One of the world's thickest mountain glaciers is finally succumbing to global warming, a new analysis reports.
The Taku Glacier north of Juneau, Alaska, has started to retreat as temperatures rise, said Mauri Pelto, a glaciologist at Nichols College in Massachusetts.
Up until now, of the 250 glaciers he has studied, all had retreated except one: Taku Glacier. But an analysis shows Taku has lost mass and joined the rest of the retreating glaciers.
“This is a big deal for me because I had this one glacier I could hold on to,” Pelto told NASA's Earth Observatory. “But not anymore. This makes the score climate change: 250, and alpine glaciers: 0.”
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New photos released by NASA this week show that the melting of Taku has at last become visible.
Taken in August 2014 and August 2019, the photos show the icy platforms where the glacier meets a river retreating for the first time since scientists began studying Taku in 1946, LiveScience said.
Taku is one of the thickest known alpine glaciers in the world, measuring 4,860 feet from surface to bed.
A study about the glacier's retreat was published last month in the journal Remote Sensing.
Overall, global warming continues to melt away our planet's glaciers, which lose up to 390 billion tons of ice and snow every year, a study published earlier this year suggests.
The largest losses were glaciers in Alaska, followed by the melting ice fields in southern South America and glaciers in the Arctic.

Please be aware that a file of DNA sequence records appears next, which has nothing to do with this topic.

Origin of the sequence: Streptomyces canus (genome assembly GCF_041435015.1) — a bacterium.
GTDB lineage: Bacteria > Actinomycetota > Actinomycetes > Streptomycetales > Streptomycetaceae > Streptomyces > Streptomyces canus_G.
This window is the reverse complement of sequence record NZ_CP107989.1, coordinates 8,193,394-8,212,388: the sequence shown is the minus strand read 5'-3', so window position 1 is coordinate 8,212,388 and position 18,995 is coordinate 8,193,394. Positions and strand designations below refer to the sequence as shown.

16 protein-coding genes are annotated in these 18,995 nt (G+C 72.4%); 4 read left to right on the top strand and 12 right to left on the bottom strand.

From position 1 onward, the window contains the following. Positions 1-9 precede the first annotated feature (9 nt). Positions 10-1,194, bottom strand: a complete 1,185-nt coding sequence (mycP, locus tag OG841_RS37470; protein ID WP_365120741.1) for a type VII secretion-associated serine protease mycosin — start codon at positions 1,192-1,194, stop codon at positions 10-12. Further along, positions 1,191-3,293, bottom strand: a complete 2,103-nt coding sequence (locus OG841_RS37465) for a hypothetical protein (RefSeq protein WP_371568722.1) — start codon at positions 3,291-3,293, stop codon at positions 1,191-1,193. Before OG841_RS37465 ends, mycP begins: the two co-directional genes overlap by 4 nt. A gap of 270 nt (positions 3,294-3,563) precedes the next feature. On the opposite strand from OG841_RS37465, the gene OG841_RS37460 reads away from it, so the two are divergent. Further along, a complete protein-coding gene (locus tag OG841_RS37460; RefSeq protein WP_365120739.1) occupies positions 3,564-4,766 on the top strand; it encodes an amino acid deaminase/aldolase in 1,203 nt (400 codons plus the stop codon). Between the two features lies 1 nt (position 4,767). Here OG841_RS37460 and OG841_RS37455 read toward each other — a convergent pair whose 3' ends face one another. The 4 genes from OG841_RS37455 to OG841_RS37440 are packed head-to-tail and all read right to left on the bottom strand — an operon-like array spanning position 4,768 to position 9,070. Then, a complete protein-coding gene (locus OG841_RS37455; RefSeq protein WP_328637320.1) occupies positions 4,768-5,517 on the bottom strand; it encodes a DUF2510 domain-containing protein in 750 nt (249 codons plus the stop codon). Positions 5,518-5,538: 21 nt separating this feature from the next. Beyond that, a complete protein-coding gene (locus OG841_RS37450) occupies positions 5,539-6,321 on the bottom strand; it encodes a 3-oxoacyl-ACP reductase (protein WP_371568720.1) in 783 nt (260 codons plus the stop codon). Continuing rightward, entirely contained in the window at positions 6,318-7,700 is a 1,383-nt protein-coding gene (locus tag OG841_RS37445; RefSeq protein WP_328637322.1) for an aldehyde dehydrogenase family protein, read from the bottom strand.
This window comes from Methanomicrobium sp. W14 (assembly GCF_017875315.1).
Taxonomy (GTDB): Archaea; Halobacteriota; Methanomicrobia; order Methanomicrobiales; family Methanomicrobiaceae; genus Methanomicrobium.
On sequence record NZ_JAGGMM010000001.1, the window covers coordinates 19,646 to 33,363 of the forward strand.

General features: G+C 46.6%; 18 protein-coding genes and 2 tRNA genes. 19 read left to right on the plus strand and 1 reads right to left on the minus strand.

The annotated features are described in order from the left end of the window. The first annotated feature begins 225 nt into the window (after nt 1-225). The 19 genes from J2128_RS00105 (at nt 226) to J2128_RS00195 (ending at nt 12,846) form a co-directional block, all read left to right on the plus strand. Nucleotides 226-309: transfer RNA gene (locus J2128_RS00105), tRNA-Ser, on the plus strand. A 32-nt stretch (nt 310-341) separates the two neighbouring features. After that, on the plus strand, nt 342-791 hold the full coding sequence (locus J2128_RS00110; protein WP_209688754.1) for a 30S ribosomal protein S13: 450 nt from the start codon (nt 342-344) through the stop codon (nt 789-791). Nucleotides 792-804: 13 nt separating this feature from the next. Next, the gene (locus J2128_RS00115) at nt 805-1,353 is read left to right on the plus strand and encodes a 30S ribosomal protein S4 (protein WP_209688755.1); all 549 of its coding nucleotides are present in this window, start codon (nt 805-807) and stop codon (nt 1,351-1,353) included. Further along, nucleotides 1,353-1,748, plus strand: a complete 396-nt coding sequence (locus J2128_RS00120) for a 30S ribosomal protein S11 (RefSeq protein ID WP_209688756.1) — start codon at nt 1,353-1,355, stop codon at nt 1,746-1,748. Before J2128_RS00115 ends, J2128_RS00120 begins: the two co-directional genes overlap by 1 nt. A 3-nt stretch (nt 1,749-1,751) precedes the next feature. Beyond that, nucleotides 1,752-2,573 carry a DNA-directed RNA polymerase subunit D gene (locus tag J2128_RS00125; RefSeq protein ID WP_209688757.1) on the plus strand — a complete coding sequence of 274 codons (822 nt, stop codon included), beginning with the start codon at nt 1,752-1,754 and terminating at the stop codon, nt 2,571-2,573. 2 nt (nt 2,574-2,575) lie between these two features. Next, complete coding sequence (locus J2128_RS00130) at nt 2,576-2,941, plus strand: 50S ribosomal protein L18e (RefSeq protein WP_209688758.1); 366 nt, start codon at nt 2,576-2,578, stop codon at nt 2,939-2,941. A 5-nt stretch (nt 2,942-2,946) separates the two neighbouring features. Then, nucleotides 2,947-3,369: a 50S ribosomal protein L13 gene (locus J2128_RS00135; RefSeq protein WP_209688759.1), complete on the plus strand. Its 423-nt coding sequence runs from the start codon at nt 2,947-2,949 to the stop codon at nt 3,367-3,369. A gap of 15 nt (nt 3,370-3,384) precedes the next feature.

At 1,500 square miles, the Juneau ice field is one-third larger than the state of Rhode Island, stretching from the Pacific Ocean into Canada, according to the Anchorage Daily News. It has dozens of named glaciers – including Taku – and many more smaller, unnamed glaciers.
A scientific paper in 2016 reported that the ice field is expected to lose more than half its ice by the end of the century and to disappear before 2200, the Daily News said.
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Taku's quick retreat was a surprise to Pelto. “We thought the mass balance at Taku was so positive that it was going to be able to advance for the rest of the century,” he said.
“A lot of times, glaciers will stop advancing for quite a few years before retreats start. I don’t think most of us thought Taku was going to retreat so quickly.
“To be able to have the transition take place so fast indicates that climate is overriding the natural cycle of advance and retreat that the glacier would normally be going through,” Pelto told NASA's Earth Observatory. “Taku Glacier is being exposed to melting it hadn’t before, which will drive new changes.”
This article originally appeared on USA TODAY: Climate change: Alaska's Taku Glacier is starting to melt